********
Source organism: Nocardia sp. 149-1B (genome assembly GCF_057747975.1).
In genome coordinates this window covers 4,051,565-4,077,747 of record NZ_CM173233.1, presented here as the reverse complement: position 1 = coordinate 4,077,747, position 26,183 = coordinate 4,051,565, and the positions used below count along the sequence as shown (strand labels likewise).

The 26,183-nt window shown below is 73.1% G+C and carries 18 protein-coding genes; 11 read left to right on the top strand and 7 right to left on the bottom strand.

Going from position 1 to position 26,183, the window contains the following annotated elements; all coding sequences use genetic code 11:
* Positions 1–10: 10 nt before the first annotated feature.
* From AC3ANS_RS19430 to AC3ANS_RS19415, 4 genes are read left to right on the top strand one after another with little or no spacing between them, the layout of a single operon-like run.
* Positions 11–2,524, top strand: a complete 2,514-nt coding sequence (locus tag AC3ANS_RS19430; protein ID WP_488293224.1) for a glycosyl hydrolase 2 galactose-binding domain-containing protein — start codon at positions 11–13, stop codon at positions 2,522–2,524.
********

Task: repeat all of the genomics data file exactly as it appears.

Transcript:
Source organism: Nocardia sp. 149-1B (genome assembly GCF_057747975.1).
In genome coordinates this window covers 4,051,565-4,077,747 of record NZ_CM173233.1, presented here as the reverse complement: position 1 = coordinate 4,077,747, position 26,183 = coordinate 4,051,565, and the positions used below count along the sequence as shown (strand labels likewise).

The 26,183-nt window shown below is 73.1% G+C and carries 18 protein-coding genes; 11 read left to right on the top strand and 7 right to left on the bottom strand.

Going from position 1 to position 26,183, the window contains the following annotated elements; all coding sequences use genetic code 11:
* Positions 1–10: 10 nt before the first annotated feature.
* From AC3ANS_RS19430 to AC3ANS_RS19415, 4 genes are read left to right on the top strand one after another with little or no spacing between them, the layout of a single operon-like run.
* Positions 11–2,524, top strand: a complete 2,514-nt coding sequence (locus tag AC3ANS_RS19430; protein ID WP_488293224.1) for a glycosyl hydrolase 2 galactose-binding domain-containing protein — start codon at positions 11–13, stop codon at positions 2,522–2,524.